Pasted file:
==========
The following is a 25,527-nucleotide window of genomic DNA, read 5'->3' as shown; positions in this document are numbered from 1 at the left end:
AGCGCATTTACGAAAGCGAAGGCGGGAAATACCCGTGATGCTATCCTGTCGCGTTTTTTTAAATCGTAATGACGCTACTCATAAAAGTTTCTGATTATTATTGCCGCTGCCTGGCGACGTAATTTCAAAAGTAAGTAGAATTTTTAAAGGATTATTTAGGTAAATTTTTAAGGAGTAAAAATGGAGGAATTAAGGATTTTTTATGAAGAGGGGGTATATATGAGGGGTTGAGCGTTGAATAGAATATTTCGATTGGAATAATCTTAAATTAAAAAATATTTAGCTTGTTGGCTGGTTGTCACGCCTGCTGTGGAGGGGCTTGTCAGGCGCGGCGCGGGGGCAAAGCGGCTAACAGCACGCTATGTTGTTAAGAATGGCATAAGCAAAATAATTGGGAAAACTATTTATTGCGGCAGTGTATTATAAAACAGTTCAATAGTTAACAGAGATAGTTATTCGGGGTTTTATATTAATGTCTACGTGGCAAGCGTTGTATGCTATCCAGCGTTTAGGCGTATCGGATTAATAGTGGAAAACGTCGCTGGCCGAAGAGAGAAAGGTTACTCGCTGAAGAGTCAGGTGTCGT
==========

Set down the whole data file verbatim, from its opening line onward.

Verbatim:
The following is a 25,527-nucleotide window of genomic DNA, read 5'->3' as shown; positions in this document are numbered from 1 at the left end:
AGCGCATTTACGAAAGCGAAGGCGGGAAATACCCGTGATGCTATCCTGTCGCGTTTTTTTAAATCGTAATGACGCTACTCATAAAAGTTTCTGATTATTATTGCCGCTGCCTGGCGACGTAATTTCAAAAGTAAGTAGAATTTTTAAAGGATTATTTAGGTAAATTTTTAAGGAGTAAAAATGGAGGAATTAAGGATTTTTTATGAAGAGGGGGTATATATGAGGGGTTGAGCGTTGAATAGAATATTTCGATTGGAATAATCTTAAATTAAAAAATATTTAGCTTGTTGGCTGGTTGTCACGCCTGCTGTGGAGGGGCTTGTCAGGCGCGGCGCGGGGGCAAAGCGGCTAACAGCACGCTATGTTGTTAAGAATGGCATAAGCAAAATAATTGGGAAAACTATTTATTGCGGCAGTGTATTATAAAACAGTTCAATAGTTAACAGAGATAGTTATTCGGGGTTTTATATTAATGTCTACGTGGCAAGCGTTGTATGCTATCCAGCGTTTAGGCGTATCGGATTAATAGTGGAAAACGTCGCTGGCCGAAGAGAGAAAGGTTACTCGCTGAAGAGTCAGGTGTCGT